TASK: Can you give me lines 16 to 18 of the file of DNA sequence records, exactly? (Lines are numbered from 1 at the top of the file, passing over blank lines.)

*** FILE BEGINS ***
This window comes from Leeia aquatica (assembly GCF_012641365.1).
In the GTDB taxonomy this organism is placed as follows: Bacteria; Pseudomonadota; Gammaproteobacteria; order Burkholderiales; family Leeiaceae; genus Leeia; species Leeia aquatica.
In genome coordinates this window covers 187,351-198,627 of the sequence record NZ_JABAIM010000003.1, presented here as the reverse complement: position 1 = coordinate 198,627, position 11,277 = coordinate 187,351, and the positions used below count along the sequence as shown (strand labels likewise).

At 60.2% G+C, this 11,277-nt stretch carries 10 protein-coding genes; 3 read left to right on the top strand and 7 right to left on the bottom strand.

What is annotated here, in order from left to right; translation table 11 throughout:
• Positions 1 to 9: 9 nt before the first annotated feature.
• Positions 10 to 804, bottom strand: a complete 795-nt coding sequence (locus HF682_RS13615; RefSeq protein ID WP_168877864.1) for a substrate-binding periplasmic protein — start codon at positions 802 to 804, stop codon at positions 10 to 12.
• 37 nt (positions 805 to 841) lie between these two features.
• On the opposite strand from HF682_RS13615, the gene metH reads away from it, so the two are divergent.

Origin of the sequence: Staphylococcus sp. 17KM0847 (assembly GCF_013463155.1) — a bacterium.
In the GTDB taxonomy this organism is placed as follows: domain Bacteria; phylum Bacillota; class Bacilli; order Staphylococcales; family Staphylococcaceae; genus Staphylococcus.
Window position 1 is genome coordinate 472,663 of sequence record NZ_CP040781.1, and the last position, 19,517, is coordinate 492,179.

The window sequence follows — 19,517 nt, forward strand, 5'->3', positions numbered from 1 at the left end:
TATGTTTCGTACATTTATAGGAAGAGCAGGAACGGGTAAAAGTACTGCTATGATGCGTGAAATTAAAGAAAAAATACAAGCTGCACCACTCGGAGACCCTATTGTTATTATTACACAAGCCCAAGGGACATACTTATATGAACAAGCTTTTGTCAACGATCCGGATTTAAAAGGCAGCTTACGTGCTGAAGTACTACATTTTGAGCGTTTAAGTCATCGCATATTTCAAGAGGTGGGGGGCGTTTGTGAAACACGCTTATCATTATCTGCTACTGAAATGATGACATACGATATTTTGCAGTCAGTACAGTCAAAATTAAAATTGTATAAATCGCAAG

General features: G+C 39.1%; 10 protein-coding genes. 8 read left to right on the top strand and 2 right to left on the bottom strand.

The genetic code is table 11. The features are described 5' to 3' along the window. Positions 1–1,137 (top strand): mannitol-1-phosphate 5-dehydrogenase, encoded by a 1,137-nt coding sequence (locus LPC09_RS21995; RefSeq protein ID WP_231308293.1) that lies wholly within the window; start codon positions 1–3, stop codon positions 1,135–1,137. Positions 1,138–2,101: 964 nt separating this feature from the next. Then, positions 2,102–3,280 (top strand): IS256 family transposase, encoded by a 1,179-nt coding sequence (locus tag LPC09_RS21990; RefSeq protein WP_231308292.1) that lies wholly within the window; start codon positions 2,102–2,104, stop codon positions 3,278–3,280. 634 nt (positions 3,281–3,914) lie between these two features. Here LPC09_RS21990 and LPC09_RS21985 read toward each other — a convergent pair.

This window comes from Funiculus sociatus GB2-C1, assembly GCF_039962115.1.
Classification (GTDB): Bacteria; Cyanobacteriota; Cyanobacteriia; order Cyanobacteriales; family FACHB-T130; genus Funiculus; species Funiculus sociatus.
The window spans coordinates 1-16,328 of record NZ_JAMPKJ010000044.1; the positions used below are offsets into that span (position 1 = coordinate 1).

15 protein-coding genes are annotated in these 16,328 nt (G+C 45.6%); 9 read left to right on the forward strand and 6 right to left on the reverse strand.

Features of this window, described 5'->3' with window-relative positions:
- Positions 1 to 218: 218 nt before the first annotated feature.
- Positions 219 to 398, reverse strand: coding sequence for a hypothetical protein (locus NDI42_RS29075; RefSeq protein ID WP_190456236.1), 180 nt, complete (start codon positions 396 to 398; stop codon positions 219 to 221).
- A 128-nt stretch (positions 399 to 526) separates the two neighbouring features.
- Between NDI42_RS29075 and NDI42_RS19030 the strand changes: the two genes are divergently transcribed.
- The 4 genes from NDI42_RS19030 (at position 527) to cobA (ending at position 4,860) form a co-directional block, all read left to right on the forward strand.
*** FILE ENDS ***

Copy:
The genetic code is table 11. The features are described 5' to 3' along the window. Positions 1–1,137 (top strand): mannitol-1-phosphate 5-dehydrogenase, encoded by a 1,137-nt coding sequence (locus LPC09_RS21995; RefSeq protein ID WP_231308293.1) that lies wholly within the window; start codon positions 1–3, stop codon positions 1,135–1,137. Positions 1,138–2,101: 964 nt separating this feature from the next. Then, positions 2,102–3,280 (top strand): IS256 family transposase, encoded by a 1,179-nt coding sequence (locus tag LPC09_RS21990; RefSeq protein WP_231308292.1) that lies wholly within the window; start codon positions 2,102–2,104, stop codon positions 3,278–3,280. 634 nt (positions 3,281–3,914) lie between these two features. Here LPC09_RS21990 and LPC09_RS21985 read toward each other — a convergent pair.

This window comes from Funiculus sociatus GB2-C1, assembly GCF_039962115.1.
Classification (GTDB): Bacteria; Cyanobacteriota; Cyanobacteriia; order Cyanobacteriales; family FACHB-T130; genus Funiculus; species Funiculus sociatus.